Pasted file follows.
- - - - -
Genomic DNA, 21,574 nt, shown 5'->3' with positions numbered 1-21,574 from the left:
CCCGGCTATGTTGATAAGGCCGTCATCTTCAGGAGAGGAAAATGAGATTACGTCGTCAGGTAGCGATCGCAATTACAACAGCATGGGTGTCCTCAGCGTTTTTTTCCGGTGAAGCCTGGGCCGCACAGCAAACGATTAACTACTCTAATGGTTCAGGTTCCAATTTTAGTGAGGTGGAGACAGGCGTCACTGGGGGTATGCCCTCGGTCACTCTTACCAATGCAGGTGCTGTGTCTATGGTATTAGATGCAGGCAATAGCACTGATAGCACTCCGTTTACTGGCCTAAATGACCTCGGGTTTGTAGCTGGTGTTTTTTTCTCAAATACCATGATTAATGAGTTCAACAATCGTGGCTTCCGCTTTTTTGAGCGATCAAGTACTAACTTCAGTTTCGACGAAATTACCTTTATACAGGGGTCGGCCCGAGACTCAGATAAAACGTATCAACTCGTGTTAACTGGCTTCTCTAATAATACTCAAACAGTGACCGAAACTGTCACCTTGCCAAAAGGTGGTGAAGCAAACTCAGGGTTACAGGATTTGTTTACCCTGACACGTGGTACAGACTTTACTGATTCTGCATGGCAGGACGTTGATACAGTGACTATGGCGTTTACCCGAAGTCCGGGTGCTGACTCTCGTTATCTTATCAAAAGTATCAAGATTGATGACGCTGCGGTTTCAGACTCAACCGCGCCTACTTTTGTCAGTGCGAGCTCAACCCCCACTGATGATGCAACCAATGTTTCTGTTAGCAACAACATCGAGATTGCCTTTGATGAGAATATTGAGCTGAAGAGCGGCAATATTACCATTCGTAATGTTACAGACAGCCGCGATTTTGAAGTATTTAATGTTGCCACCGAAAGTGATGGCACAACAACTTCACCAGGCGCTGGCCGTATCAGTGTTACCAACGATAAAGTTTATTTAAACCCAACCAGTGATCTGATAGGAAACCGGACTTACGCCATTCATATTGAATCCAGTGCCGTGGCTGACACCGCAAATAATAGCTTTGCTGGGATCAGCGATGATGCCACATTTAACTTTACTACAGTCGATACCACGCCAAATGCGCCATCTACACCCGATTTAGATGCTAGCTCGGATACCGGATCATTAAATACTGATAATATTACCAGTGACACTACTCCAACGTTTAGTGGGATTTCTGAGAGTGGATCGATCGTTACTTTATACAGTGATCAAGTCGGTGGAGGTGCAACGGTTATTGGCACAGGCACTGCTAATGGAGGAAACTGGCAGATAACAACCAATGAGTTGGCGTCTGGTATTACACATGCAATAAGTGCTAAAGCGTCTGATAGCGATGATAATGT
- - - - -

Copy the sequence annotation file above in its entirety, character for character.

Genomic DNA, 21,574 nt, shown 5'->3' with positions numbered 1-21,574 from the left:
CCCGGCTATGTTGATAAGGCCGTCATCTTCAGGAGAGGAAAATGAGATTACGTCGTCAGGTAGCGATCGCAATTACAACAGCATGGGTGTCCTCAGCGTTTTTTTCCGGTGAAGCCTGGGCCGCACAGCAAACGATTAACTACTCTAATGGTTCAGGTTCCAATTTTAGTGAGGTGGAGACAGGCGTCACTGGGGGTATGCCCTCGGTCACTCTTACCAATGCAGGTGCTGTGTCTATGGTATTAGATGCAGGCAATAGCACTGATAGCACTCCGTTTACTGGCCTAAATGACCTCGGGTTTGTAGCTGGTGTTTTTTTCTCAAATACCATGATTAATGAGTTCAACAATCGTGGCTTCCGCTTTTTTGAGCGATCAAGTACTAACTTCAGTTTCGACGAAATTACCTTTATACAGGGGTCGGCCCGAGACTCAGATAAAACGTATCAACTCGTGTTAACTGGCTTCTCTAATAATACTCAAACAGTGACCGAAACTGTCACCTTGCCAAAAGGTGGTGAAGCAAACTCAGGGTTACAGGATTTGTTTACCCTGACACGTGGTACAGACTTTACTGATTCTGCATGGCAGGACGTTGATACAGTGACTATGGCGTTTACCCGAAGTCCGGGTGCTGACTCTCGTTATCTTATCAAAAGTATCAAGATTGATGACGCTGCGGTTTCAGACTCAACCGCGCCTACTTTTGTCAGTGCGAGCTCAACCCCCACTGATGATGCAACCAATGTTTCTGTTAGCAACAACATCGAGATTGCCTTTGATGAGAATATTGAGCTGAAGAGCGGCAATATTACCATTCGTAATGTTACAGACAGCCGCGATTTTGAAGTATTTAATGTTGCCACCGAAAGTGATGGCACAACAACTTCACCAGGCGCTGGCCGTATCAGTGTTACCAACGATAAAGTTTATTTAAACCCAACCAGTGATCTGATAGGAAACCGGACTTACGCCATTCATATTGAATCCAGTGCCGTGGCTGACACCGCAAATAATAGCTTTGCTGGGATCAGCGATGATGCCACATTTAACTTTACTACAGTCGATACCACGCCAAATGCGCCATCTACACCCGATTTAGATGCTAGCTCGGATACCGGATCATTAAATACTGATAATATTACCAGTGACACTACTCCAACGTTTAGTGGGATTTCTGAGAGTGGATCGATCGTTACTTTATACAGTGATCAAGTCGGTGGAGGTGCAACGGTTATTGGCACAGGCACTGCTAATGGAGGAAACTGGCAGATAACAACCAATGAGTTGGCGTCTGGTATTACACATGCAATAAGTGCTAAAGCGTCTGATAGCGATGATAATGT